COLLEGE PARK -- He said it with a straight face. He said it with conviction. He said it early, and he said it often.
"Our standard for success will be the ACC championship."
"We won't be satisfied until we win the ACC championship," Ron Vanderlinden said.
It's a new day, all right.
Bobby Bowden, here we come!
"I know it goes through Tallahassee," Vanderlinden said of the road to the ACC title. "I'm looking at maps right now, figuring out how we're going to get there."
It won't be easy with a program that keeps getting stuck in traffic.
But don't tell Vanderlinden.
"It's my hope that when we do win the ACC we're undefeated so we have a chance for the national championship," he said.
First, let's see the Terps win their first ACC title since 1985.
According to the new party line in College Park, anything is possible if Northwestern can win the Big Ten and Colorado the national championship.
/# Vanderlinden, 40, was a part of
both those turnarounds. As unrealistic as his vision for Maryland might appear, at least he's thinking big. It seems the entire school is thinking big now.
Maryland introduced Vanderlinden yesterday in the grand ballroom of the student union, with hundreds of students, boosters and school officials cheering his every word.
It was a stunning contrast from Mark Duffner's first news conference at the Byrd Stadium tower on New Year's Eve 1991. School was not in session. The event was largely for the media.
That day, Duffner said he was running a marathon, not a sprint.
Vanderlinden wants to win both, thank you very much.
"Our drive to the ACC championship starts today," he said. "It's time for the Maryland football family to come together, roll up our sleeves, lock arms, believe in each other and make it happen."
"No horse can get anyone anywhere until it's harnessed. No steam does anything until confined. No life ever grows until it's focused, dedicated, disciplined. And no comment inspires until publicly announced.
"Well, I'm publicly announcing today that we're setting our sights on the ACC championship, and that's what I came here to do, to win the biggest prize of all."
Not since Lefty Driesell proclaimed that he would turn Maryland into the "UCLA of the East" has a Terps coach unveiled such grandiose plans.
"It was kind of fun to listen to, wasn't it?" athletic director Debbie Yow asked.
Yes, and it will be even more fun if Vanderlinden backs up what he says.
He's so serious about narrowing the gap to Florida State, he told his new players that the kind of recruit he wants is one who can help him beat the Seminoles.
Oh yes, recruiting.
Vanderlinden is, uh, rather confident.
"How can you not recruit here?" he asked the crowd. "I'm going to have to screw it up to not be successful."
He talked about "the need to control Maryland, Northern Virginia," as if the surrounding area was the line of scrimmage.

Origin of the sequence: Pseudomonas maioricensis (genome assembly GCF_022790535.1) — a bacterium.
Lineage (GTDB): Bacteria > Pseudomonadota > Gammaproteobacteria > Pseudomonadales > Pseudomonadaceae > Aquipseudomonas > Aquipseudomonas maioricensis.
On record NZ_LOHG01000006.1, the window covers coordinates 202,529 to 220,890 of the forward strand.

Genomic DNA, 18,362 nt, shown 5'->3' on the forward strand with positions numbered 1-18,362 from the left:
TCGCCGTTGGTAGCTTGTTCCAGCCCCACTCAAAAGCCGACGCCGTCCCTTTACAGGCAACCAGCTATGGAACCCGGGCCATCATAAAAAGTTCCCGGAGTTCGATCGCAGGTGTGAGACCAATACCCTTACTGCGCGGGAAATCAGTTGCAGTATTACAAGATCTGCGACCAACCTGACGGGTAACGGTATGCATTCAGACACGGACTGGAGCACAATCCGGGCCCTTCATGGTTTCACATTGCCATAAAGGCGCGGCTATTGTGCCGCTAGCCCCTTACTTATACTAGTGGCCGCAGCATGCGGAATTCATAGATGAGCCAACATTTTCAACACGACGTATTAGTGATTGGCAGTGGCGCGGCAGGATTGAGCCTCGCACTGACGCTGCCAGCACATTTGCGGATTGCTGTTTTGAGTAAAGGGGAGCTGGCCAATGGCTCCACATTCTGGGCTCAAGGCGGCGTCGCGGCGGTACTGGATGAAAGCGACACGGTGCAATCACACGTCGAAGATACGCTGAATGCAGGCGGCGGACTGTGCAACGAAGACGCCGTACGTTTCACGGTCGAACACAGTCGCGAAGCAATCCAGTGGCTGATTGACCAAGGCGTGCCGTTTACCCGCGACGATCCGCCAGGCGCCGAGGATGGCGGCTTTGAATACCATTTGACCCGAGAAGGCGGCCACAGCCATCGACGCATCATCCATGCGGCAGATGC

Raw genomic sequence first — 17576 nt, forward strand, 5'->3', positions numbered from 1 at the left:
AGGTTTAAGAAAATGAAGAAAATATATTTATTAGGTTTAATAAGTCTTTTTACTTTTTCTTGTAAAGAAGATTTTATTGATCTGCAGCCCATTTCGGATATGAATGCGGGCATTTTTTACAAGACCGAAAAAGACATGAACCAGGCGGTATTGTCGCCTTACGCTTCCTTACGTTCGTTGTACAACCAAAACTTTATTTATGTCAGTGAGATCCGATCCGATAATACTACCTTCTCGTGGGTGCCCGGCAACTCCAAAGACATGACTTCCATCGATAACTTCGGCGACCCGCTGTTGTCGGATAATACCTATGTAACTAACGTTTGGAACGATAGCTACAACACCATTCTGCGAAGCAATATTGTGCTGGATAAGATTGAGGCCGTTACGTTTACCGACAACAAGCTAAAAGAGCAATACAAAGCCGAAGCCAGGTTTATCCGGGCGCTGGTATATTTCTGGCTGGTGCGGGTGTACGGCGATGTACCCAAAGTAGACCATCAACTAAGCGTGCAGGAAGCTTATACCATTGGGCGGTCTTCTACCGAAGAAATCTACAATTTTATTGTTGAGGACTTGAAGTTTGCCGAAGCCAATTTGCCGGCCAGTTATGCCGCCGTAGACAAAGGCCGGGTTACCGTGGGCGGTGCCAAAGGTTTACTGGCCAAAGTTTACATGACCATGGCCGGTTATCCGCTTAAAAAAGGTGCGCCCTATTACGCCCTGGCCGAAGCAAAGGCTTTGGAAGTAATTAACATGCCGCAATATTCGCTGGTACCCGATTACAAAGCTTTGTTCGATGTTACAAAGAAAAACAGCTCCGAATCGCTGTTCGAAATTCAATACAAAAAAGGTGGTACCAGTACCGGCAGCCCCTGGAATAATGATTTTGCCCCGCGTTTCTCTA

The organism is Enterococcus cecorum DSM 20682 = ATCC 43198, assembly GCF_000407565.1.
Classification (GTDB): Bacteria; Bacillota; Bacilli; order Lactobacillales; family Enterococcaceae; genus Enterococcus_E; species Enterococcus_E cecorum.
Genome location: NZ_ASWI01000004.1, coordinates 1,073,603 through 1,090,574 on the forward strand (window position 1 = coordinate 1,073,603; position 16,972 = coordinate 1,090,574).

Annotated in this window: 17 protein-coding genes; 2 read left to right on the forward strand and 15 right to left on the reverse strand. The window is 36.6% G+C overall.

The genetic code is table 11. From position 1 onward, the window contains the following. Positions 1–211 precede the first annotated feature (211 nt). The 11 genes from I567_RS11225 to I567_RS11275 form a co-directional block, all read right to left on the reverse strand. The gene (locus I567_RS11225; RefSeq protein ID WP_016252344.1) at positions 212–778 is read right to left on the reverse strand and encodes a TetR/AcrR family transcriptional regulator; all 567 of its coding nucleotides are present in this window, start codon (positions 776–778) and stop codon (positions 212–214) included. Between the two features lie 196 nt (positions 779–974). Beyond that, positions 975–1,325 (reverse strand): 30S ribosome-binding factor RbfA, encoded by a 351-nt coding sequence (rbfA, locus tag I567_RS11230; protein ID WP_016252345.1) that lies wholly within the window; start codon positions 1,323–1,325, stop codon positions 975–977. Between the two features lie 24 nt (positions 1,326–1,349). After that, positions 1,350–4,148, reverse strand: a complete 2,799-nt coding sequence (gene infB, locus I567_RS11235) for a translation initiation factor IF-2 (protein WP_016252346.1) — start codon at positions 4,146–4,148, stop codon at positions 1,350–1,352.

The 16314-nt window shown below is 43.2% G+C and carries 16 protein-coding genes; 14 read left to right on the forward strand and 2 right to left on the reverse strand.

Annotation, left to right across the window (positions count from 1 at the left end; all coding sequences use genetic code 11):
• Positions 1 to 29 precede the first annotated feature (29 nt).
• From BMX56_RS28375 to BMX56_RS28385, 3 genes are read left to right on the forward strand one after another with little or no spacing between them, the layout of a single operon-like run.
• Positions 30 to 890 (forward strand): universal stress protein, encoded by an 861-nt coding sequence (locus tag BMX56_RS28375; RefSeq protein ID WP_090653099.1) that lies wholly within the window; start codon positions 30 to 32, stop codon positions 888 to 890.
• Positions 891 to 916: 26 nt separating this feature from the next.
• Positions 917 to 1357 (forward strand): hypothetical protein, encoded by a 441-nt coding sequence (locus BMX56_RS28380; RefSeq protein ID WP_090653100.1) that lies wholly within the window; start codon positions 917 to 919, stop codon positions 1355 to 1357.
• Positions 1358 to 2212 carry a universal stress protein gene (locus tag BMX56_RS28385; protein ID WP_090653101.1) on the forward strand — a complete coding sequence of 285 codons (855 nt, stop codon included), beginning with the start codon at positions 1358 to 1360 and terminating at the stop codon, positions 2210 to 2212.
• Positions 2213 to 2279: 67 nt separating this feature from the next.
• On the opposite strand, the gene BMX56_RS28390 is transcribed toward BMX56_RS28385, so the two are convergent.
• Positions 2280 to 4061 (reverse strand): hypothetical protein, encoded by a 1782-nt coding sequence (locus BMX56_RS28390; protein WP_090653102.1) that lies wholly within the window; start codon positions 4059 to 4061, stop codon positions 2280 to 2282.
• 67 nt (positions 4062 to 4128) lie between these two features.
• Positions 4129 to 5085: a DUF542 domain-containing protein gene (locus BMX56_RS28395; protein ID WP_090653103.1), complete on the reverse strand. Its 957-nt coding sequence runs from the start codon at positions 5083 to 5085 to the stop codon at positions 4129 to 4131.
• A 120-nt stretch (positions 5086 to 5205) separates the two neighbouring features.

"My goal is to have each player within a two-hour drive on campus seven times," Vanderlinden said.
"Is that legal?" a woman in the audience whispered.
Yes -- a recruit can make one official visit, and as many unofficial visits as he chooses. Seven, of course, would be more than some college players visit their regular classes.
Duffner wasn't quite so brash, but he was just as enthusiastic. Vanderlinden brings a much stronger I-A background. But he also has no experience as a head coach.
With that in mind, maybe he should watch it with Florida State.
Remember that infamous practice from Duffner's first season, when he brought in an Indian on horseback and broke his spear in mockery of a Florida State pre-game tradition?
The TV stations in Tallahassee showed a tape of the incident, and Florida State responded by running up the score on #F Maryland, 69-21.
"That's all they talked about during the coin toss," former linebacker Mike Jarmolowich grumbled.
Vanderlinden probably is too smart to pull such a stunt. When asked specifically when Maryland would win the ACC, he wisely ducked the question.
"Who would have guessed we would win the Big Ten in four years at Northwestern?" he asked. "It's hard to put a timetable on that. If I were to tell you something like that, you would have every right to say this guy is clueless."
"I don't think any of us have a crystal ball and can see into the future. I hope it happens next year. I know that isn't always the case. I haven't seen us practice. I know so little about the personnel, it's difficult to make an assessment."
So, why make such bold proclamations?
"I think if you're afraid to stand up and say who you are, what you believe in, what your goals are, then what's the point?" Vanderlinden said. "I didn't come here to say, 'I'm OK, you're OK.' I came here maybe to upset the apple cart.
"If I'm not successful, maybe I won't be here in five years, but that's my goal. I want everyone to know, clearly, that's where we're headed."
Ah, what the heck -- if you can't talk the talk on Day One, you never will.
Should Bobby Bowden be nervous?
"I hope so. I think so," Yow said. "In due time."
Pub Date: 12/05/96